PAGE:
From: Paul McKenney <Paul.McK<enney@us...> - 2000-12-24 04:45:47
Thank you for looking this over! Do you feel read-copy update would be of
interest at Ottawa?
> On Thu, Dec 21, 2000 at 01:25:42PM -0800, Paul McKenney wrote:
> > I believe that read-copy update will be very helpful to increase
> > ability to scale, while also keeping Linux's great single-CPU
> > Thoughts?
> Thanks a lot for these references. I have not 100% digested your paper
> yet, but it looks very useful so far. A few datastructures
> in Linux come immediately to mind where this approach could help a lot:
> e.g. Linux 2.4 networking and VFS have developed far too many reference
> counters in the recent SMP work, causing lots of locked cycles because
> these need to be updated atomically. Another very ugly problem where it
> could be used is the module unload problem: with the drop of the big
> lock module unloading and kernel code often runs completely
> which causes lots of interesting races (the current fixes is adding even
> more reference counters and even module pointers to all kind of shared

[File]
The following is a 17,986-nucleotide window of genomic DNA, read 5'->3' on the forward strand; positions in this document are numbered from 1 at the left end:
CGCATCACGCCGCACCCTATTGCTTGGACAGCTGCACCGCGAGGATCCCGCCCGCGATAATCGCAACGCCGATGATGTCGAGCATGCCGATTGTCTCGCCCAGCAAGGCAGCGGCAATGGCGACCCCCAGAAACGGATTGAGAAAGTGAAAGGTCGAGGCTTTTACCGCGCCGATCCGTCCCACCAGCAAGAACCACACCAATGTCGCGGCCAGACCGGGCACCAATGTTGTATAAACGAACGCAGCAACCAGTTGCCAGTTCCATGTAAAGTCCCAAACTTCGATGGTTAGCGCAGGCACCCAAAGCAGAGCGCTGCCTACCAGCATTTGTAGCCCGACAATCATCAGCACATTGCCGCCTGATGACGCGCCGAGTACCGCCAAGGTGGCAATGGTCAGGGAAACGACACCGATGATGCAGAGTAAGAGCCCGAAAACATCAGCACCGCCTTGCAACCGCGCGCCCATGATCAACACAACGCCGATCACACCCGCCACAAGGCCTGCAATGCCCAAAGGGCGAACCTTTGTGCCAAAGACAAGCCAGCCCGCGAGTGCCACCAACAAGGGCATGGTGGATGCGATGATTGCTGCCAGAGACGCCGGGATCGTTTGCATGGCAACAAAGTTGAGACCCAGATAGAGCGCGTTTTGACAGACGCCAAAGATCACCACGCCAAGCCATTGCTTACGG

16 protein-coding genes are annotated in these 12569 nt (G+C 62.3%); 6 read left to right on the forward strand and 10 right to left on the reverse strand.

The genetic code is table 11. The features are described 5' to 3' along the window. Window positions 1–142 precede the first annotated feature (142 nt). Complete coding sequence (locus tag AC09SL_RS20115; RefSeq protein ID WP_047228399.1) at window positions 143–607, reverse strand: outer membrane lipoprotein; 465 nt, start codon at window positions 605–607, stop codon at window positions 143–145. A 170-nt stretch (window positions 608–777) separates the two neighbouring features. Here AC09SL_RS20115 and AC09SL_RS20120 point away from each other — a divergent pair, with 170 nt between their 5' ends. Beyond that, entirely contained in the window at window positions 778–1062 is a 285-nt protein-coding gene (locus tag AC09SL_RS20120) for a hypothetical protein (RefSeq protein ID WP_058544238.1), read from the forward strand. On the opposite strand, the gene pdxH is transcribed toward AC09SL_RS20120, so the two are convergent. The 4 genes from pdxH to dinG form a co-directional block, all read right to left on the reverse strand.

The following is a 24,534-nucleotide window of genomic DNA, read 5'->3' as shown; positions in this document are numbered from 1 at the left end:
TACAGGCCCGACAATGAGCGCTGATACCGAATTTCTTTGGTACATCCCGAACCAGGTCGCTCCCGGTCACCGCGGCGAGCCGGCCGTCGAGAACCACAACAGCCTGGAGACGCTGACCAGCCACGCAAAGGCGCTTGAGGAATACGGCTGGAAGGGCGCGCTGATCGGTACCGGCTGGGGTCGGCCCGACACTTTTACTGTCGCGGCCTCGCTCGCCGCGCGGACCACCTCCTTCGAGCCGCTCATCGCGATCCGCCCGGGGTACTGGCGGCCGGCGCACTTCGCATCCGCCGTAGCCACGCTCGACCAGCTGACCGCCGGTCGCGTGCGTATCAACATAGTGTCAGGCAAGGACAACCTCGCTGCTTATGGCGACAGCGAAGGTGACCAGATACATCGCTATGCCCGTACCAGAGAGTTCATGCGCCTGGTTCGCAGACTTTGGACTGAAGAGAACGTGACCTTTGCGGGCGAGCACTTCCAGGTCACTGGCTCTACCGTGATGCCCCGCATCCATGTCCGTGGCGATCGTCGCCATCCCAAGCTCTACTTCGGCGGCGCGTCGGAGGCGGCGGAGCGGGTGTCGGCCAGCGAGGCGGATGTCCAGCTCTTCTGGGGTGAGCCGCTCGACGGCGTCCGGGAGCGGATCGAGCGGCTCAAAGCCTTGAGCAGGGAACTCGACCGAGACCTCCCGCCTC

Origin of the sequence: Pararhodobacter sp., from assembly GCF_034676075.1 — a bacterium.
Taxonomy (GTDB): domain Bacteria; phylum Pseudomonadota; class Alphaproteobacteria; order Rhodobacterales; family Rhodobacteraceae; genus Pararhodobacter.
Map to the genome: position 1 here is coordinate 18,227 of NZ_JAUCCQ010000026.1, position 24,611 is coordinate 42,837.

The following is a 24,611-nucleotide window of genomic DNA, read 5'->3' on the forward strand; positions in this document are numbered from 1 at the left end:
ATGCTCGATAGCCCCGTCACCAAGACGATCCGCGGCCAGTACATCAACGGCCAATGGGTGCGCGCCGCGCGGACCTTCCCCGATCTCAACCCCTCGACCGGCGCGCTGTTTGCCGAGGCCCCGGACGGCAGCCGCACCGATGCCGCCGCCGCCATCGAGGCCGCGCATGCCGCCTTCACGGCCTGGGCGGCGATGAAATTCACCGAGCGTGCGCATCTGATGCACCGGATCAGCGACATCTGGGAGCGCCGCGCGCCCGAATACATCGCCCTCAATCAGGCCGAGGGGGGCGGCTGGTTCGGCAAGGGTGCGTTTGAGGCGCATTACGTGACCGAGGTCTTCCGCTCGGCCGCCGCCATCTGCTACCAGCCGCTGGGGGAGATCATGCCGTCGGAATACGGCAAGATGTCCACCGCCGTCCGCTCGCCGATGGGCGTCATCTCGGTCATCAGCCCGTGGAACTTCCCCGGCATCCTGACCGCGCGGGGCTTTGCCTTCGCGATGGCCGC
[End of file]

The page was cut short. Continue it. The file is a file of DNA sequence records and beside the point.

> objects, slow and ugly). It would be very exciting to clean all that mess
Thank you very much for the pointers! We will spend some time looking
in these areas! Please let me know which parts of the paper are difficult,
I know it could stand some improvement.
> Linux did go a bit in this direction already with the big-reader locks
> (see include/linux/brlock.h in a 2.4 tree). We also considered
> schemes for really infrequent events (like the change of the ip protocol
> but forgot it because on big CPU systems it is possible that such an
> would never succeed.
> The quiescent state approach looks much better than the brlocks of
The brlock approach certainly has its place due to the ability of writers
to block readers. But I agree that read-copy update is nicer where it
Of course I freely admit to the possibility of prejudice! ;-)